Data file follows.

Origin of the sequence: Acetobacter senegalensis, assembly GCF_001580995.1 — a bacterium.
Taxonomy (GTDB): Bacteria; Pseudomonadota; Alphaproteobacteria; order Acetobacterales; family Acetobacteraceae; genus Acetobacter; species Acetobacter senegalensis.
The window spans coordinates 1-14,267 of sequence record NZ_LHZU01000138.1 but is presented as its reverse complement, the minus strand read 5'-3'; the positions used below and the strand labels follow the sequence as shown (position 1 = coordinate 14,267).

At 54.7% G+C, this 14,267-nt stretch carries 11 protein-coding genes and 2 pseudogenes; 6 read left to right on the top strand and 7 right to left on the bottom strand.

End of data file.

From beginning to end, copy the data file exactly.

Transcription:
Origin of the sequence: Acetobacter senegalensis, assembly GCF_001580995.1 — a bacterium.
Taxonomy (GTDB): Bacteria; Pseudomonadota; Alphaproteobacteria; order Acetobacterales; family Acetobacteraceae; genus Acetobacter; species Acetobacter senegalensis.
The window spans coordinates 1-14,267 of sequence record NZ_LHZU01000138.1 but is presented as its reverse complement, the minus strand read 5'-3'; the positions used below and the strand labels follow the sequence as shown (position 1 = coordinate 14,267).

At 54.7% G+C, this 14,267-nt stretch carries 11 protein-coding genes and 2 pseudogenes; 6 read left to right on the top strand and 7 right to left on the bottom strand.